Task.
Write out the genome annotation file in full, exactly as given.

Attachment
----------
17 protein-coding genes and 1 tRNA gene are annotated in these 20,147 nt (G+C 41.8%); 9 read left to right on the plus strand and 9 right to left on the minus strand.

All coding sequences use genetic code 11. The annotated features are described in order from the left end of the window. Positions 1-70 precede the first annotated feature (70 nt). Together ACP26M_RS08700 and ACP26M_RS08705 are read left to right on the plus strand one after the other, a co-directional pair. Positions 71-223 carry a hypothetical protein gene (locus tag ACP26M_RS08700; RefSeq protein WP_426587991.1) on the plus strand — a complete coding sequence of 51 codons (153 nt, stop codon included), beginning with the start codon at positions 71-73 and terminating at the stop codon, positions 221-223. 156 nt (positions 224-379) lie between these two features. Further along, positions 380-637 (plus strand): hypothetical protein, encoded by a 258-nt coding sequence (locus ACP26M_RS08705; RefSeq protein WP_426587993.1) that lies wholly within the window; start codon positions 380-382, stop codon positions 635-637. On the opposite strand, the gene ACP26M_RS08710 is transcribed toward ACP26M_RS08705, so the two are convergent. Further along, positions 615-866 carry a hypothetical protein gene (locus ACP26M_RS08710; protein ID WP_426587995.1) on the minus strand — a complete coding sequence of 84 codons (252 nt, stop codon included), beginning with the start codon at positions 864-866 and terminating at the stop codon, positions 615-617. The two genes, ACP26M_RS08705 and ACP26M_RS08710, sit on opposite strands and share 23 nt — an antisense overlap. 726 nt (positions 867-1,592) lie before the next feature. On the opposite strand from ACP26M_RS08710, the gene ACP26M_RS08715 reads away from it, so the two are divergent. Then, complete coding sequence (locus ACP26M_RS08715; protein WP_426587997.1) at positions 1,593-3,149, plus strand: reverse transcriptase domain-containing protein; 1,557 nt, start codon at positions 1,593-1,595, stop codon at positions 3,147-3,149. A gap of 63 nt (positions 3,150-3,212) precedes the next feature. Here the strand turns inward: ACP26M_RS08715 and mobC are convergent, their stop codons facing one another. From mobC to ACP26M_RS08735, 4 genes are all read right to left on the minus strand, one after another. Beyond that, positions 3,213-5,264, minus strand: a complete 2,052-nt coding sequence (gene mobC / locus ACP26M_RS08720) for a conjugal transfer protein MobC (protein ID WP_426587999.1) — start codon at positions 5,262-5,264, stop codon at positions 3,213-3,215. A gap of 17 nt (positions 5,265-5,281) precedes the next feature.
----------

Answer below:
17 protein-coding genes and 1 tRNA gene are annotated in these 20,147 nt (G+C 41.8%); 9 read left to right on the plus strand and 9 right to left on the minus strand.

All coding sequences use genetic code 11. The annotated features are described in order from the left end of the window. Positions 1-70 precede the first annotated feature (70 nt). Together ACP26M_RS08700 and ACP26M_RS08705 are read left to right on the plus strand one after the other, a co-directional pair. Positions 71-223 carry a hypothetical protein gene (locus tag ACP26M_RS08700; RefSeq protein WP_426587991.1) on the plus strand — a complete coding sequence of 51 codons (153 nt, stop codon included), beginning with the start codon at positions 71-73 and terminating at the stop codon, positions 221-223. 156 nt (positions 224-379) lie between these two features. Further along, positions 380-637 (plus strand): hypothetical protein, encoded by a 258-nt coding sequence (locus ACP26M_RS08705; RefSeq protein WP_426587993.1) that lies wholly within the window; start codon positions 380-382, stop codon positions 635-637. On the opposite strand, the gene ACP26M_RS08710 is transcribed toward ACP26M_RS08705, so the two are convergent. Further along, positions 615-866 carry a hypothetical protein gene (locus ACP26M_RS08710; protein ID WP_426587995.1) on the minus strand — a complete coding sequence of 84 codons (252 nt, stop codon included), beginning with the start codon at positions 864-866 and terminating at the stop codon, positions 615-617. The two genes, ACP26M_RS08705 and ACP26M_RS08710, sit on opposite strands and share 23 nt — an antisense overlap. 726 nt (positions 867-1,592) lie before the next feature. On the opposite strand from ACP26M_RS08710, the gene ACP26M_RS08715 reads away from it, so the two are divergent. Then, complete coding sequence (locus ACP26M_RS08715; protein WP_426587997.1) at positions 1,593-3,149, plus strand: reverse transcriptase domain-containing protein; 1,557 nt, start codon at positions 1,593-1,595, stop codon at positions 3,147-3,149. A gap of 63 nt (positions 3,150-3,212) precedes the next feature. Here the strand turns inward: ACP26M_RS08715 and mobC are convergent, their stop codons facing one another. From mobC to ACP26M_RS08735, 4 genes are all read right to left on the minus strand, one after another. Beyond that, positions 3,213-5,264, minus strand: a complete 2,052-nt coding sequence (gene mobC / locus ACP26M_RS08720) for a conjugal transfer protein MobC (protein ID WP_426587999.1) — start codon at positions 5,262-5,264, stop codon at positions 3,213-3,215. A gap of 17 nt (positions 5,265-5,281) precedes the next feature.